Next piece on the CD is that famous work; “Gesang der Jünglinge”, which has become so widely known, that if a person who otherwise has no idea about electronic music is asked to name a piece, this is the one piece he’ll mention, and because of this piece alone, the only composer of electronic music the ignorant and unknowledgeable person will name is probably Stockhausen. This makes it a bit awesome to write something about this truly revolutionary piece.

Gustave Dorè (1832-1883):
The three youths in the burning furnace

I think the best way to approach this important and historically so significant work is to forget all about it – if that’d be possible – and listen to it with fresh ears, rinsed of all the cultural layers of historical importance that weighs this piece down. Let “Gesang der Jünglinge” free! Let it meet your ears anew, fresh, virgin – because that is the way it was when it was shaped. That is the way Stockhausen left it to the world. It’s a piece to enjoy, do discover and enjoy, just the way it is, ridded of history, ridded of learned speculations. This piece was new when it was written in 1955-56, not only because it was a new work, but also because it was a new type of work. Nothing like it had been heard before. It was true invention!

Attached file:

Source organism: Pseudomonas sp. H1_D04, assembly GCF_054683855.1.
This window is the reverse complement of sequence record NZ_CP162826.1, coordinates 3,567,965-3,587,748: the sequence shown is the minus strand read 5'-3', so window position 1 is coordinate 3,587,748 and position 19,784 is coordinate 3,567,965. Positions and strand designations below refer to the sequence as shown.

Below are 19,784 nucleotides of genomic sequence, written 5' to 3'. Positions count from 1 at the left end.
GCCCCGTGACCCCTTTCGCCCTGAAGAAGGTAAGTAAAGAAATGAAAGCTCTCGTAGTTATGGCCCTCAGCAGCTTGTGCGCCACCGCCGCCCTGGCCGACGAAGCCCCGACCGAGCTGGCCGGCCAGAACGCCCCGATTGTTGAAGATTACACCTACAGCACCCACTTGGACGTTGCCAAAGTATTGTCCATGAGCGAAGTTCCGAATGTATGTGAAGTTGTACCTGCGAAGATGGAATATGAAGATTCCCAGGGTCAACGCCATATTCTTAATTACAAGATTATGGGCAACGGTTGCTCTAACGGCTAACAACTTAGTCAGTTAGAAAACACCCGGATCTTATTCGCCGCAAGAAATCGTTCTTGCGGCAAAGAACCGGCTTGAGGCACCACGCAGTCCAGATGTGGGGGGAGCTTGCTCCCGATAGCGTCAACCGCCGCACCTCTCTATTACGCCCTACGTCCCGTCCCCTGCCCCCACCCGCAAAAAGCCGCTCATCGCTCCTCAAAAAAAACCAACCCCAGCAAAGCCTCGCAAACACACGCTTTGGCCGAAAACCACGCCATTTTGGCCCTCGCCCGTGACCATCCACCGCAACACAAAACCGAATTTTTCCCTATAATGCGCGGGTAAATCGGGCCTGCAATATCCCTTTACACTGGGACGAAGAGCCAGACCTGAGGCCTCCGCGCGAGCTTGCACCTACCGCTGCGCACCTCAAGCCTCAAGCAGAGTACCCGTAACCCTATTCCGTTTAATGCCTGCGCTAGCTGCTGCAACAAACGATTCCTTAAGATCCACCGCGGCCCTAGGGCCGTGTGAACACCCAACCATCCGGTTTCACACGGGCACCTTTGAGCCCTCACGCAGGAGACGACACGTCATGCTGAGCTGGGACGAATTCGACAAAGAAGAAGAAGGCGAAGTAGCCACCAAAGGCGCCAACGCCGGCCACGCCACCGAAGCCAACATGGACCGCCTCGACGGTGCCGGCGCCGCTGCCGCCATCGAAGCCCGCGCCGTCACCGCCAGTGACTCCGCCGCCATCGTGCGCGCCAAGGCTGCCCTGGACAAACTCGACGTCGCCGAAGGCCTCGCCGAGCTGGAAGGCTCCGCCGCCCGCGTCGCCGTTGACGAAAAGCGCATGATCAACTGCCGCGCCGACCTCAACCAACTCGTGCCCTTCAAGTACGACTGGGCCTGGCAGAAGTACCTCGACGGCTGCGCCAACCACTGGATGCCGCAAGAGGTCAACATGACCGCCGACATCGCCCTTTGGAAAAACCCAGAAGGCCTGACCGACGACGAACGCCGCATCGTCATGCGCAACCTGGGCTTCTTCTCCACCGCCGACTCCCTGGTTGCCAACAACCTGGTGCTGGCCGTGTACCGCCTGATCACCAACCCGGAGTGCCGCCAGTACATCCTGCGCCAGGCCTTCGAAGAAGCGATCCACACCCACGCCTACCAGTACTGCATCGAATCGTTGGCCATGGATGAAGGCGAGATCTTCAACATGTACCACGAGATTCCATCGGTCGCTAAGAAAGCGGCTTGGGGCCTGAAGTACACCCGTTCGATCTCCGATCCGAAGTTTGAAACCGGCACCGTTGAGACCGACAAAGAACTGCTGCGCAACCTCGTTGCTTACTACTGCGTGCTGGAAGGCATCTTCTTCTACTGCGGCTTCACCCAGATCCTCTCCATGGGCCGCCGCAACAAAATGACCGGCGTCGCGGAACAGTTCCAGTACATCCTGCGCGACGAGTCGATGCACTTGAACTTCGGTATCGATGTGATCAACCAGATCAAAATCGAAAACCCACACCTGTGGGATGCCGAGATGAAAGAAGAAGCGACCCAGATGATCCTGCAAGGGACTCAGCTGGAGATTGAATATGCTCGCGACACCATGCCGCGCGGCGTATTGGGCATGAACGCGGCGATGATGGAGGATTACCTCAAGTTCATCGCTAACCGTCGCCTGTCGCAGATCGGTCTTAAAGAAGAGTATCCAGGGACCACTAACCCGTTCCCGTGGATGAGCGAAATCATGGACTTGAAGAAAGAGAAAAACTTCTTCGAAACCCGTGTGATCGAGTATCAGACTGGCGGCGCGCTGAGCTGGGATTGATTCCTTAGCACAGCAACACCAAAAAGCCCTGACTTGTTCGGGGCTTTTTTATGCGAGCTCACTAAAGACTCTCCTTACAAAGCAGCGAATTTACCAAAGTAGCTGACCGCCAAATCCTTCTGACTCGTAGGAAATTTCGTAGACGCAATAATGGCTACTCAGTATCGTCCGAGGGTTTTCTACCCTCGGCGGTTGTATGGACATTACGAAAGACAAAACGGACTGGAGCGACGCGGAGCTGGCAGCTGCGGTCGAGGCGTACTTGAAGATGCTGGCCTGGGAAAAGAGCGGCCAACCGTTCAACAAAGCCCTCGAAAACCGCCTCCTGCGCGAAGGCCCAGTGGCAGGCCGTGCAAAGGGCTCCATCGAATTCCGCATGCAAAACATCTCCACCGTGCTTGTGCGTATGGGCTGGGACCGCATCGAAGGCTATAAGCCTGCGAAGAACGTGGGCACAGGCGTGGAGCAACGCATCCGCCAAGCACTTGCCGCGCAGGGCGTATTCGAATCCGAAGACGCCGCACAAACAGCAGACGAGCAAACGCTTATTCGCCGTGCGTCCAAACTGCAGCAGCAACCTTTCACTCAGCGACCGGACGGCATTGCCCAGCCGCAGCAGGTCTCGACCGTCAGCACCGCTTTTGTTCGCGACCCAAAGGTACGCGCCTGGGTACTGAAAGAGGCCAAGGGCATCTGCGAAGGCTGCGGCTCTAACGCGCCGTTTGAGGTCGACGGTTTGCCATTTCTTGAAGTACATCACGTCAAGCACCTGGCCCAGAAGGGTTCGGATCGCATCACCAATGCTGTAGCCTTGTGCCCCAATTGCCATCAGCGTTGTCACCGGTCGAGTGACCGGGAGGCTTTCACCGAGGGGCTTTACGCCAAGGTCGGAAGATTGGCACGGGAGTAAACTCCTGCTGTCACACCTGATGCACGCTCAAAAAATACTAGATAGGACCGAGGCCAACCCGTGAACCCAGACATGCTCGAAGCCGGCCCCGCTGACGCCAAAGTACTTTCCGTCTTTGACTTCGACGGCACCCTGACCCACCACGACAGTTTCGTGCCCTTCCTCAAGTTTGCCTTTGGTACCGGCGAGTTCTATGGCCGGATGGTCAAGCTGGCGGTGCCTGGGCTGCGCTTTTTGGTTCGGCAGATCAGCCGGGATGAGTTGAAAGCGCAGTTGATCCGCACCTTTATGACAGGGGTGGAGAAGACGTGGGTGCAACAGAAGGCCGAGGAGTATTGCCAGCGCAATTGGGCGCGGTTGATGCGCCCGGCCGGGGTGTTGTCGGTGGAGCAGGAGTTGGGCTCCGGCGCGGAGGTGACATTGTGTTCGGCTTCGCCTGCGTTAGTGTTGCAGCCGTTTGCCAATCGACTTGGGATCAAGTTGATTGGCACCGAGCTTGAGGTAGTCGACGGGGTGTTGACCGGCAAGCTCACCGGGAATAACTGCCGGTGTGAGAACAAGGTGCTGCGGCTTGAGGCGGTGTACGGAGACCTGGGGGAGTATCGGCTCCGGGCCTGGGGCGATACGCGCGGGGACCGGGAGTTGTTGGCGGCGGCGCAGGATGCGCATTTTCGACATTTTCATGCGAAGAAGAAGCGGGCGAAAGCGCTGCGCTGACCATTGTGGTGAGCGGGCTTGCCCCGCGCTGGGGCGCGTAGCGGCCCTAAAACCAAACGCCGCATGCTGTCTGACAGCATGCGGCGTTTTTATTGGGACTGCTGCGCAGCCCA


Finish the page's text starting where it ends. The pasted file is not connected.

Stockhausen’s idea was to unify vocal sounds and electronically produced sounds – not only to play vocals and electronics simultaneously, but also to unify them, letting voices blend over in electronics and vice versa. Stockhausen had by now become a very skilled studio worker, and his musically creative force led him into uncharted topographies. He mastered the material in a radiant manner, composing one of the most important pieces of music - electronic and non-electronic – of the 20th Century. The biblical scene was taken from the Book of Daniel, Chapter 3, about the three youths in the burning furnace; Shadrach, Meshach and Abednego. "
The Song of Praise of the Three Youths” is to be found in the Apocryphs, which means that it is not accounted for in Daniel’s Book in the Bible, the way it is printed in the Lutheran world, with the 66 books, but Stockhausen also points out that the text indeed is taken from the apocryphal Book of Daniel, and that the composition is based on the German version as recited after the Catholic Mass.